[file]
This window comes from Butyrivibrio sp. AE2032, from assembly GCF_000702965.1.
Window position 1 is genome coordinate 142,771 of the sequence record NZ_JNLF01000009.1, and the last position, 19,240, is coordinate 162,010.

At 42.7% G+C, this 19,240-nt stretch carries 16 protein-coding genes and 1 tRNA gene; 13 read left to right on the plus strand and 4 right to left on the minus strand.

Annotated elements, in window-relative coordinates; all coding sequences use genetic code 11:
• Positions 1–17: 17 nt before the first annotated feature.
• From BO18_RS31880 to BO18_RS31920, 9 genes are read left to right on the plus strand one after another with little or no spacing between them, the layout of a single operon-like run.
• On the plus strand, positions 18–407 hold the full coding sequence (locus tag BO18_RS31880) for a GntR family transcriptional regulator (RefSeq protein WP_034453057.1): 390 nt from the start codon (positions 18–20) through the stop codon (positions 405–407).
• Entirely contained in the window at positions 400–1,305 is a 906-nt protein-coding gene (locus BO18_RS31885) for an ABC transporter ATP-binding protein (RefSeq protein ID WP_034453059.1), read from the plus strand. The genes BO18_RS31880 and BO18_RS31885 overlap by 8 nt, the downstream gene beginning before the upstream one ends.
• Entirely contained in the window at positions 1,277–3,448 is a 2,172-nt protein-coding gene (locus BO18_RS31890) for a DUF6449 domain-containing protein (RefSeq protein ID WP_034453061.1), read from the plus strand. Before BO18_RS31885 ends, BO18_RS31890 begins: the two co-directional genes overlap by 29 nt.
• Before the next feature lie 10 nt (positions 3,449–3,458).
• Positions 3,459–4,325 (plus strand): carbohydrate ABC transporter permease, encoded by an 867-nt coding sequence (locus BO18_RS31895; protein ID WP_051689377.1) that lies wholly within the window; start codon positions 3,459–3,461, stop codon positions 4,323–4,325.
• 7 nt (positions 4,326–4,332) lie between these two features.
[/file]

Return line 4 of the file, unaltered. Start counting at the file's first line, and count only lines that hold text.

Annotated elements, in window-relative coordinates; all coding sequences use genetic code 11: